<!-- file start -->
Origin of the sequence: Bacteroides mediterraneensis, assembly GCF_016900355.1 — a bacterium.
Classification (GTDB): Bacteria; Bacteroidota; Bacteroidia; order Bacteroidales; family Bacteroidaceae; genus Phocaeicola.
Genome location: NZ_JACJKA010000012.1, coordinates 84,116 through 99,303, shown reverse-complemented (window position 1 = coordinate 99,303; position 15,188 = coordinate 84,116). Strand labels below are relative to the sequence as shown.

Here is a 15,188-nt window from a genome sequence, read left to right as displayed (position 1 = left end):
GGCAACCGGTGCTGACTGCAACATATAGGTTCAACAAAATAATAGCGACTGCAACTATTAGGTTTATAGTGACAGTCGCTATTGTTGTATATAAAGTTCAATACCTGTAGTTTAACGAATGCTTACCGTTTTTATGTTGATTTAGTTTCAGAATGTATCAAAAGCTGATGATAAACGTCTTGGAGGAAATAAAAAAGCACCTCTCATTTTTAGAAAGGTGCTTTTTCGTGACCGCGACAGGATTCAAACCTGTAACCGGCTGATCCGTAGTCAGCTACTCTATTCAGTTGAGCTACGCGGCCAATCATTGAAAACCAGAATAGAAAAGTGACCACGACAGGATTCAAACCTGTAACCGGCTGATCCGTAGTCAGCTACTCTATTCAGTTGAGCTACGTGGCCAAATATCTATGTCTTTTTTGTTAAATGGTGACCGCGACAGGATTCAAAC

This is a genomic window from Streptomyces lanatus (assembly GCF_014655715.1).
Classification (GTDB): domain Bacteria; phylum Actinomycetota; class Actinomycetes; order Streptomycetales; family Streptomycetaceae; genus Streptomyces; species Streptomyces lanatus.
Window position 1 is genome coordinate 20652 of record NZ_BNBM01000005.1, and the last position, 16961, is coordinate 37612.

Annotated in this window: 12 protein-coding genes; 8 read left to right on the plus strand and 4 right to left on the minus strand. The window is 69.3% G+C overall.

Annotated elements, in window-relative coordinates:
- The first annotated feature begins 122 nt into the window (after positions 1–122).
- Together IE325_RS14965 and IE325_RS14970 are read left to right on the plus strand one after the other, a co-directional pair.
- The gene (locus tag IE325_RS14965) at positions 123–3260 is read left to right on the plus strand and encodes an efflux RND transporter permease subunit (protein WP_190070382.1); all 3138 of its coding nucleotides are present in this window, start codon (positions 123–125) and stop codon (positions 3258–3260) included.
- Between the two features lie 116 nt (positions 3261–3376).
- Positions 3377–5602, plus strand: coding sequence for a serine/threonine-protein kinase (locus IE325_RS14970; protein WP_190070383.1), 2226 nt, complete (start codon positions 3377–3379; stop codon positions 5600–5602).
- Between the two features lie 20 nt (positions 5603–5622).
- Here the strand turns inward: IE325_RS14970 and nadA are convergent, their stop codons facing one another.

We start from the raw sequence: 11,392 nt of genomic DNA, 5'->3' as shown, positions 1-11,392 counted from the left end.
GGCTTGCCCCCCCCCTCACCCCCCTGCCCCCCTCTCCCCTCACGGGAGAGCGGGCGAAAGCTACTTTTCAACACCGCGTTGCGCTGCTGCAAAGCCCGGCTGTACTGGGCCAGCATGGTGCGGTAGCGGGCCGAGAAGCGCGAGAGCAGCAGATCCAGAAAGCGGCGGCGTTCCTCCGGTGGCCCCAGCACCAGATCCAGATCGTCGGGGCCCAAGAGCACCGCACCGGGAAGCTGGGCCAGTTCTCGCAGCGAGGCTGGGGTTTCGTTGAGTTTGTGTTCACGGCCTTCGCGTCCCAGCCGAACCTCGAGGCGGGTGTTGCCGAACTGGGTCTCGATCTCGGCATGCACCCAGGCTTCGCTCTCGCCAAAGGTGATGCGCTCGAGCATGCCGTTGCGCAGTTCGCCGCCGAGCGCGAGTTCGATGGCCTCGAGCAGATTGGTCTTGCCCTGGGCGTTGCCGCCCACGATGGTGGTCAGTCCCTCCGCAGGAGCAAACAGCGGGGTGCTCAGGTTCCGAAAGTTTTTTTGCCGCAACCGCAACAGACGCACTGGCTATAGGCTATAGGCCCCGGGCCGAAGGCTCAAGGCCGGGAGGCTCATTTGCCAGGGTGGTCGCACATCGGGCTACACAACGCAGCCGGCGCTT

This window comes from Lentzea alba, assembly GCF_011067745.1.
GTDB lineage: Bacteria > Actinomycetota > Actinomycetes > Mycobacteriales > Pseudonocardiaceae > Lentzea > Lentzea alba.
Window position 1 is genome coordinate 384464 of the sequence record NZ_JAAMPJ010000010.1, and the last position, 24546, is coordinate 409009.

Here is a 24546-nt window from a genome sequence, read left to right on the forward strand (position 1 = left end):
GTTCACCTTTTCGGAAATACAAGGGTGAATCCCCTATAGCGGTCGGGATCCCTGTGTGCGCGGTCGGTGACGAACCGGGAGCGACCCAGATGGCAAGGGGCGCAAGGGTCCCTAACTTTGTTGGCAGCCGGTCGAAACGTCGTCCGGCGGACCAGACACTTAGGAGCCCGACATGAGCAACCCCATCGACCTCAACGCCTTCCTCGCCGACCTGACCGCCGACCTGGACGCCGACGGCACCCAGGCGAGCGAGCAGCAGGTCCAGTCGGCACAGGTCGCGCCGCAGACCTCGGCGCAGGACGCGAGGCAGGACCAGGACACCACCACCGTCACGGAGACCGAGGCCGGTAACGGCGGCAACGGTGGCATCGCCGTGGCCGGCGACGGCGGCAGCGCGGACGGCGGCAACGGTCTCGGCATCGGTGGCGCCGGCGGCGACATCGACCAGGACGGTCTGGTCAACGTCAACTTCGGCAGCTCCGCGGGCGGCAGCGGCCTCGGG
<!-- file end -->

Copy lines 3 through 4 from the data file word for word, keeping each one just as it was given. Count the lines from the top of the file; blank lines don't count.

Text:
Genome location: NZ_JACJKA010000012.1, coordinates 84,116 through 99,303, shown reverse-complemented (window position 1 = coordinate 99,303; position 15,188 = coordinate 84,116). Strand labels below are relative to the sequence as shown.

Here is a 15,188-nt window from a genome sequence, read left to right as displayed (position 1 = left end):